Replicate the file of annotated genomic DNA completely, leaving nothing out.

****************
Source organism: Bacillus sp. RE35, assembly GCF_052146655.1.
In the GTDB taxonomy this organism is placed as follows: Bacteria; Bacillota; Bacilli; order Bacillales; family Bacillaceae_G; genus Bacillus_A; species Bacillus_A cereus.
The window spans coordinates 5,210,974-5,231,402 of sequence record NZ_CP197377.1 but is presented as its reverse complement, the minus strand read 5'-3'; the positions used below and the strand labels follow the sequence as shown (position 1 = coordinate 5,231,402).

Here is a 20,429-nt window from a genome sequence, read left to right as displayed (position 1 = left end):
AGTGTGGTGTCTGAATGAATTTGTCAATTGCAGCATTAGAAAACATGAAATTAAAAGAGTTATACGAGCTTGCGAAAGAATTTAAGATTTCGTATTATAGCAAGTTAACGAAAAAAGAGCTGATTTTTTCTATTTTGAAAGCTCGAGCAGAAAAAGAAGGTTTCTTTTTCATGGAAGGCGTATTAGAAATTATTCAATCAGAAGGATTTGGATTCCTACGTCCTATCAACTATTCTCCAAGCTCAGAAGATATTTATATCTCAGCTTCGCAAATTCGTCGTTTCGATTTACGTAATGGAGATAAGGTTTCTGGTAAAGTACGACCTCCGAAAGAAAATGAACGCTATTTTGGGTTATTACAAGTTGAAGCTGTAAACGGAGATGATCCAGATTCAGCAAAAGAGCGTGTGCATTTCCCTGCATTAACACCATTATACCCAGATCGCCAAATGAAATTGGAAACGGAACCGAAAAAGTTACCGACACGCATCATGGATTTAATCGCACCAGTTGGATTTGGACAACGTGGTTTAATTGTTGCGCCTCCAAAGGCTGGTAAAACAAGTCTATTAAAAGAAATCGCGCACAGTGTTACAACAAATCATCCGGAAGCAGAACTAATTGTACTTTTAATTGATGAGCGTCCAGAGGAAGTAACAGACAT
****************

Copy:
Source organism: Bacillus sp. RE35, assembly GCF_052146655.1.
In the GTDB taxonomy this organism is placed as follows: Bacteria; Bacillota; Bacilli; order Bacillales; family Bacillaceae_G; genus Bacillus_A; species Bacillus_A cereus.
The window spans coordinates 5,210,974-5,231,402 of sequence record NZ_CP197377.1 but is presented as its reverse complement, the minus strand read 5'-3'; the positions used below and the strand labels follow the sequence as shown (position 1 = coordinate 5,231,402).

Here is a 20,429-nt window from a genome sequence, read left to right as displayed (position 1 = left end):
AGTGTGGTGTCTGAATGAATTTGTCAATTGCAGCATTAGAAAACATGAAATTAAAAGAGTTATACGAGCTTGCGAAAGAATTTAAGATTTCGTATTATAGCAAGTTAACGAAAAAAGAGCTGATTTTTTCTATTTTGAAAGCTCGAGCAGAAAAAGAAGGTTTCTTTTTCATGGAAGGCGTATTAGAAATTATTCAATCAGAAGGATTTGGATTCCTACGTCCTATCAACTATTCTCCAAGCTCAGAAGATATTTATATCTCAGCTTCGCAAATTCGTCGTTTCGATTTACGTAATGGAGATAAGGTTTCTGGTAAAGTACGACCTCCGAAAGAAAATGAACGCTATTTTGGGTTATTACAAGTTGAAGCTGTAAACGGAGATGATCCAGATTCAGCAAAAGAGCGTGTGCATTTCCCTGCATTAACACCATTATACCCAGATCGCCAAATGAAATTGGAAACGGAACCGAAAAAGTTACCGACACGCATCATGGATTTAATCGCACCAGTTGGATTTGGACAACGTGGTTTAATTGTTGCGCCTCCAAAGGCTGGTAAAACAAGTCTATTAAAAGAAATCGCGCACAGTGTTACAACAAATCATCCGGAAGCAGAACTAATTGTACTTTTAATTGATGAGCGTCCAGAGGAAGTAACAGACAT